Tips for Working Effectively with Distributed Team Members

In a few classes I have taught recently, we have had some interesting conversations around working on distributed agile teams.  I always recommend trying to keep your Scrum team co-located whenever possible but in today’s world, distributed teams are unavoidable.  Here are some suggestions to help keep your distributed team members more involved:

 

1.    If the majority of your team is in one location and a few members are remote, get a large stuffed animal, blow up doll (not the adult variety please), etc to represent your distributed team members.  Bring the doll, stuffed animal, etc to all of your meetings and put them in a chair.  You can even write the names of the people it represents on a sticky note and stick it on the doll. The visual reminder of the people on the phone helps keep the folks in the room aware of the team members on the phone.

2.    Draw a table on a whiteboard where the meeting is initiated.  Write the names of all attendees on the phone around the virtual table.

3.    Use an on-line, real time collaboration tool that all team members can access during meetings. The Scrum Master can then put relevant data here for everyone to see.  If you have a distributed team, a physical card wall may not be a good choice.  Look into using tools like the GreenHopper plug-in for Jira or Rally.

4.    Get a web-cam and use it often.  I know a company that has a webcam running all the time in each office and has it is pointing to the task board.  Everyone can log in and see it whenever they need to.  The web cams are also used for daily stand-ups, etc.

5.    In meetings where the purpose is to gather information and form an action plan such as planning meetings, retrospectives, etc, try using the round robin style of gathering information.  Go around the virtual room and ask each person to contribute.  This way, everyone has a chance to be heard.

6.    Publish any decisions made somewhere where the entire team can see it.  Don’t bury information on an intranet or share point site that no one goes to. 

7.    Create some simple, fun games with prizes that encourage team members to visit the place (intranet, wiki, etc)  where you keep important information (like action items from retrospectives, etc).  For example, put trivia questions from Jeopardy on the site and give a fun award at the end of your stand-up to whoever responds first with the correct answer.  Or, you can track the results each day during the sprint and then give an award at your sprint demo.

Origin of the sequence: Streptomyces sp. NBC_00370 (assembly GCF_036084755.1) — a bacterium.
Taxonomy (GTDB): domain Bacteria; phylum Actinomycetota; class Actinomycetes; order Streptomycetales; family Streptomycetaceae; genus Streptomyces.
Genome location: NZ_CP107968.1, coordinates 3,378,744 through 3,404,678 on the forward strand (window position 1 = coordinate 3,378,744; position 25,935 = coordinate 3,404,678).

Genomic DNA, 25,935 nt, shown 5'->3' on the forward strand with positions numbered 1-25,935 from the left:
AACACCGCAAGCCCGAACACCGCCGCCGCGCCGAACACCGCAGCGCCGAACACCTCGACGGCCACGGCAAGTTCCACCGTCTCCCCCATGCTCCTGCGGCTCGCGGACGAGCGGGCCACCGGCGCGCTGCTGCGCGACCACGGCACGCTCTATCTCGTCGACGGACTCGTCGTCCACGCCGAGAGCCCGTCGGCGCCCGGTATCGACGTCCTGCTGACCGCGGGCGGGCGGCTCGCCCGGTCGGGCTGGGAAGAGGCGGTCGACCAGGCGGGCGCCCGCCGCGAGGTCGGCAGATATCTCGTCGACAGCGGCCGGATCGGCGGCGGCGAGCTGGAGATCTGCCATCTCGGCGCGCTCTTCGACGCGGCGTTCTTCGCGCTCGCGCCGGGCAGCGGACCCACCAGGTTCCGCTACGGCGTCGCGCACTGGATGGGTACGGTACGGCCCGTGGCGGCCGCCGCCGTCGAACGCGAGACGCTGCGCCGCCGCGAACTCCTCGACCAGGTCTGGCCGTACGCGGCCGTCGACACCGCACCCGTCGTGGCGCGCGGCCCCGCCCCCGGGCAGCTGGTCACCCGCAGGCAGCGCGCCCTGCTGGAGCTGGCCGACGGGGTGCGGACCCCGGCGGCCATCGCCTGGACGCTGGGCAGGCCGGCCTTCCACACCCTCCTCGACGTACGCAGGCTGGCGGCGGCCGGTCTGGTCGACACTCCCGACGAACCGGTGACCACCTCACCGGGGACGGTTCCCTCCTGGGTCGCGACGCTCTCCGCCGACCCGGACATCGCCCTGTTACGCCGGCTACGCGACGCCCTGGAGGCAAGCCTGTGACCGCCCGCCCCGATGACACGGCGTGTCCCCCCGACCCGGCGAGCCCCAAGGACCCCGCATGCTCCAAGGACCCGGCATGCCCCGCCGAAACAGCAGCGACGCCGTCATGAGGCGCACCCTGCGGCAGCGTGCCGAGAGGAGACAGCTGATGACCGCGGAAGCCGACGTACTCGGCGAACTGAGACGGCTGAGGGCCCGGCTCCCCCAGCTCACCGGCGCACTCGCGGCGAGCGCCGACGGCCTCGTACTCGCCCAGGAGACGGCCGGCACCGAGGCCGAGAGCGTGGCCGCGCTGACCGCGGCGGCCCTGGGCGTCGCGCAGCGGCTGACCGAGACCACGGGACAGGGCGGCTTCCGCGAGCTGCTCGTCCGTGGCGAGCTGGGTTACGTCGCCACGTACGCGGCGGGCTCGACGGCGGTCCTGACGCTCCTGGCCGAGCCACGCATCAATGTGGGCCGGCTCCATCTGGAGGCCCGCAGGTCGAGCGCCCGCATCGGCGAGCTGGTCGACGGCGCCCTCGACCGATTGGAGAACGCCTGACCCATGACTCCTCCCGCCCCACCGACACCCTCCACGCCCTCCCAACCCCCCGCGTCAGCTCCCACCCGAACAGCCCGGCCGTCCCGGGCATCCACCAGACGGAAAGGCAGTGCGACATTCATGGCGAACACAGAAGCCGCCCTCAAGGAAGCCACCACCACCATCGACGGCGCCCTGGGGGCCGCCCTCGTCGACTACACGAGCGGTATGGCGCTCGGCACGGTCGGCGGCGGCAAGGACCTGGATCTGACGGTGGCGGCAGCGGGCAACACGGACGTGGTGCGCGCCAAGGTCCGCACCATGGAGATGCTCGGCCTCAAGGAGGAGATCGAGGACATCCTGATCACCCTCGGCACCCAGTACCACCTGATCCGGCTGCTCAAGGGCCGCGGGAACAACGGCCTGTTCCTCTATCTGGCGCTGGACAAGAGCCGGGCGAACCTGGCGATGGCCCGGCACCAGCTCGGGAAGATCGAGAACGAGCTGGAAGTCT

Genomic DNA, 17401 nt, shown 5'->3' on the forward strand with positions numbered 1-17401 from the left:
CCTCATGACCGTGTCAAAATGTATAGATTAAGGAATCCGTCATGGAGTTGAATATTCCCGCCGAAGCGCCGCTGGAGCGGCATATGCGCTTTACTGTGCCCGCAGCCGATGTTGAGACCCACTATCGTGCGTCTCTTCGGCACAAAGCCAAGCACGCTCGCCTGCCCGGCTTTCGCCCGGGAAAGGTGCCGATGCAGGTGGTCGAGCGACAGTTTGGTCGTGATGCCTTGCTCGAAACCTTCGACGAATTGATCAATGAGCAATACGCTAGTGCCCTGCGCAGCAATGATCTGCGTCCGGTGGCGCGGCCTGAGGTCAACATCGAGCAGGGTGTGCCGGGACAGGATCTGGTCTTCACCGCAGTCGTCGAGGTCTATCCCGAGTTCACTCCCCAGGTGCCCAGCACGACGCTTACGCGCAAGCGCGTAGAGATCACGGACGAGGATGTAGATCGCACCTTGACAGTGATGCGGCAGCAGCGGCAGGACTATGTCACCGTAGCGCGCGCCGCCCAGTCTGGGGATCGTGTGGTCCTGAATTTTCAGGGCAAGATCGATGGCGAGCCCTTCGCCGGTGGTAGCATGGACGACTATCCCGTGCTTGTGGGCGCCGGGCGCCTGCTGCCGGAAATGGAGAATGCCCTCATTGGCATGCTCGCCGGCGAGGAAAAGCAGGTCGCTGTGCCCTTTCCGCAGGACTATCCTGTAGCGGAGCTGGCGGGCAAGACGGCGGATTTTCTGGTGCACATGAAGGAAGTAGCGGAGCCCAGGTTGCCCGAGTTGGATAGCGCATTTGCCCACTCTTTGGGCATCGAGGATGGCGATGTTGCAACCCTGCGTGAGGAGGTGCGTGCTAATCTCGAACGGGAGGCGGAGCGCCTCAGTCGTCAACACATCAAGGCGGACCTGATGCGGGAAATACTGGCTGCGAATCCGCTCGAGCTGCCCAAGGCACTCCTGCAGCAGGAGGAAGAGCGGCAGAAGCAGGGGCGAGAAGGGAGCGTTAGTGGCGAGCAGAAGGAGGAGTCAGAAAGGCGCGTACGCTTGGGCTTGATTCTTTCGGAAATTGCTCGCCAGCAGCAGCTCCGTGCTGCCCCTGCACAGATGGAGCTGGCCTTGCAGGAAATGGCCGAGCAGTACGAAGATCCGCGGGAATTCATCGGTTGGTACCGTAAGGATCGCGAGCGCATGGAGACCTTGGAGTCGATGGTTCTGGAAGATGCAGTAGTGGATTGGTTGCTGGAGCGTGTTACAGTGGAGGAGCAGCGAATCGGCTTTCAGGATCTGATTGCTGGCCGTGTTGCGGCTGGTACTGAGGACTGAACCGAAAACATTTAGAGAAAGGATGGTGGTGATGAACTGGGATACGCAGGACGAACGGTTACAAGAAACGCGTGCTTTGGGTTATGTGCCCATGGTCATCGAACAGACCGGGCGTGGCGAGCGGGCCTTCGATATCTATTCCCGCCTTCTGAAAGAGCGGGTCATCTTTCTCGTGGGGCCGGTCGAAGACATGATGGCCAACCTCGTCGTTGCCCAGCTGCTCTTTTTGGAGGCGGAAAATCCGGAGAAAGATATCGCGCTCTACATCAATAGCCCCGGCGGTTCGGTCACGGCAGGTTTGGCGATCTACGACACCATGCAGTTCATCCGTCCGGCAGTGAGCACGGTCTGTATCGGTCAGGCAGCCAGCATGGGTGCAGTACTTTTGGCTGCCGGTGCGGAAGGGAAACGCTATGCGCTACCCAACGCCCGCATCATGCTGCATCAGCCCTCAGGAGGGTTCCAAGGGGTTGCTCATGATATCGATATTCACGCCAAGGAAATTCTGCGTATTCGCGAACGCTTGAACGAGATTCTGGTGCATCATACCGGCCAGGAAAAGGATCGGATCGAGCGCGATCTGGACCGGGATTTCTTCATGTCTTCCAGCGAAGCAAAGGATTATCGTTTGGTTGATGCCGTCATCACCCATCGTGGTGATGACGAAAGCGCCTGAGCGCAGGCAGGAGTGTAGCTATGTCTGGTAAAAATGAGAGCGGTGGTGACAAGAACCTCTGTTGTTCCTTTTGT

8.    Devote a few minutes during each retrospective to discuss remote team issues and to brainstorm on how to make things better.  Follow-up with an action plan and re-visit it after it sprint.

9.    Pick a few times a year where everyone travels to the same location at once.  This gives everyone a chance to meet each other face to face.

10.   If you are not remote, then act like a remote employee for a day every now and then (i.e. work from home).  See first hand what the remote people experience so you can better understand the challenges they may be facing.

 

The point here is to get creative and go beyond simple conference calls.  Your Scrum Master should own the responsibility of managing effective communication and collaboration with distributed team members.  Make sure you are getting regular feedback from your team members on what is working well and what isn’t.  Collaboration on your distributed teams should be a top priority and you should be willing to make the necessary investments to ensure that all team members feel like they are heard and are part of the team.

Quick, great read on agile testing

This blog post by Simon Baker is excellent and does a great job describing the role of a tester on an agile team.  http://www.think-box.co.uk/blog/2008/05/testers-in-our-agile-team.html

STP Conference Day 2

The morning started off with a Keynote from Robert Sabourin called “What is so Different about Testing in Scrum.”  I wouldn’t say the title of the talk really fit the talk itself but it was a good kick-off for the day.  If you have seen him speak before, then you know he is high energy and enthusiastic. 

His talk essentially gave a brief overview of Scrum and then walked through some case studies of teams he has worked with that were adopting Scrum and what some of their challenges and proposed solutions were.  It wasn’t surprising to hear that the challenges were centered on either lack of product ownership and/or testing team challenges.  I was hoping he would actually dive into some of the key differences in testing in Scrum like the title of the talk mentioned but he really didn’t go there.  No one seems to go there…again, another topic for another time.